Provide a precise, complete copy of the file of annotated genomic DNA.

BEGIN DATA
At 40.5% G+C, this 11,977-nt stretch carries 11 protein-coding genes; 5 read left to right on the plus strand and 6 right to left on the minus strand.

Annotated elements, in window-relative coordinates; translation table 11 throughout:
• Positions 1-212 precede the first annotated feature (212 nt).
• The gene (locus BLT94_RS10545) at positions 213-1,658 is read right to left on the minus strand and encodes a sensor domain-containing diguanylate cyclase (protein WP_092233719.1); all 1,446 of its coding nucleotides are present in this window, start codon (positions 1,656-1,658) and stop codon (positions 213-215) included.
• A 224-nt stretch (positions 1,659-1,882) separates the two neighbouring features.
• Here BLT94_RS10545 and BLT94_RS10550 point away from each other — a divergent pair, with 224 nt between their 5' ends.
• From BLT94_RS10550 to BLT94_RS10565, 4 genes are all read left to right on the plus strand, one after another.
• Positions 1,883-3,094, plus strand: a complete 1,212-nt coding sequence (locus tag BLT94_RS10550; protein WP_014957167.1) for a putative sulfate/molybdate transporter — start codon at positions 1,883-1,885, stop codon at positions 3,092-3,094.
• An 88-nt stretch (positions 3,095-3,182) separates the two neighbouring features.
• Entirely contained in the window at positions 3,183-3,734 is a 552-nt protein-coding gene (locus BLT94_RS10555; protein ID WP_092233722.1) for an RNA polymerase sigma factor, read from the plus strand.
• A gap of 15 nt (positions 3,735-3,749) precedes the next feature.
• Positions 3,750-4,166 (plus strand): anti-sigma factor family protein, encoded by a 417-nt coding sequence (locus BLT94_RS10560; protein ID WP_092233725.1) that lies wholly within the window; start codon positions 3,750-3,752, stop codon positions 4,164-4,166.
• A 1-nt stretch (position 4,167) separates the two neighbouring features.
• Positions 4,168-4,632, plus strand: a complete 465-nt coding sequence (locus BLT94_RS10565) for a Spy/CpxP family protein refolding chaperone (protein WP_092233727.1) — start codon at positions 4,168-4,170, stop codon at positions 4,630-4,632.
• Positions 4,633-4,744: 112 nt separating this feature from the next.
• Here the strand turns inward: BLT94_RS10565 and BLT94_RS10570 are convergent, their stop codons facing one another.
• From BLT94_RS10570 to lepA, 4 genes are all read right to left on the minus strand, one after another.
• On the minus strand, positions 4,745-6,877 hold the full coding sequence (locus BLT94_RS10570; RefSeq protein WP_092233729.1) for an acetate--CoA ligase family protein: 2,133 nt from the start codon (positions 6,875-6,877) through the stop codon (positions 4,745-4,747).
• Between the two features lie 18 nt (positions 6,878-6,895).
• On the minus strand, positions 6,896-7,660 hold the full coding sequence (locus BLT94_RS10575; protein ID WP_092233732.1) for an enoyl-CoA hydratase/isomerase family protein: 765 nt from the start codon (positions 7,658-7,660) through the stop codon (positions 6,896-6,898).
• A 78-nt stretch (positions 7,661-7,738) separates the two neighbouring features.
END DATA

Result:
At 40.5% G+C, this 11,977-nt stretch carries 11 protein-coding genes; 5 read left to right on the plus strand and 6 right to left on the minus strand.

Annotated elements, in window-relative coordinates; translation table 11 throughout:
• Positions 1-212 precede the first annotated feature (212 nt).
• The gene (locus BLT94_RS10545) at positions 213-1,658 is read right to left on the minus strand and encodes a sensor domain-containing diguanylate cyclase (protein WP_092233719.1); all 1,446 of its coding nucleotides are present in this window, start codon (positions 1,656-1,658) and stop codon (positions 213-215) included.
• A 224-nt stretch (positions 1,659-1,882) separates the two neighbouring features.
• Here BLT94_RS10545 and BLT94_RS10550 point away from each other — a divergent pair, with 224 nt between their 5' ends.
• From BLT94_RS10550 to BLT94_RS10565, 4 genes are all read left to right on the plus strand, one after another.
• Positions 1,883-3,094, plus strand: a complete 1,212-nt coding sequence (locus tag BLT94_RS10550; protein WP_014957167.1) for a putative sulfate/molybdate transporter — start codon at positions 1,883-1,885, stop codon at positions 3,092-3,094.
• An 88-nt stretch (positions 3,095-3,182) separates the two neighbouring features.
• Entirely contained in the window at positions 3,183-3,734 is a 552-nt protein-coding gene (locus BLT94_RS10555; protein ID WP_092233722.1) for an RNA polymerase sigma factor, read from the plus strand.
• A gap of 15 nt (positions 3,735-3,749) precedes the next feature.
• Positions 3,750-4,166 (plus strand): anti-sigma factor family protein, encoded by a 417-nt coding sequence (locus BLT94_RS10560; protein ID WP_092233725.1) that lies wholly within the window; start codon positions 3,750-3,752, stop codon positions 4,164-4,166.
• A 1-nt stretch (position 4,167) separates the two neighbouring features.
• Positions 4,168-4,632, plus strand: a complete 465-nt coding sequence (locus BLT94_RS10565) for a Spy/CpxP family protein refolding chaperone (protein WP_092233727.1) — start codon at positions 4,168-4,170, stop codon at positions 4,630-4,632.
• Positions 4,633-4,744: 112 nt separating this feature from the next.
• Here the strand turns inward: BLT94_RS10565 and BLT94_RS10570 are convergent, their stop codons facing one another.
• From BLT94_RS10570 to lepA, 4 genes are all read right to left on the minus strand, one after another.
• On the minus strand, positions 4,745-6,877 hold the full coding sequence (locus BLT94_RS10570; RefSeq protein WP_092233729.1) for an acetate--CoA ligase family protein: 2,133 nt from the start codon (positions 6,875-6,877) through the stop codon (positions 4,745-4,747).
• Between the two features lie 18 nt (positions 6,878-6,895).
• On the minus strand, positions 6,896-7,660 hold the full coding sequence (locus BLT94_RS10575; protein ID WP_092233732.1) for an enoyl-CoA hydratase/isomerase family protein: 765 nt from the start codon (positions 7,658-7,660) through the stop codon (positions 6,896-6,898).
• A 78-nt stretch (positions 7,661-7,738) separates the two neighbouring features.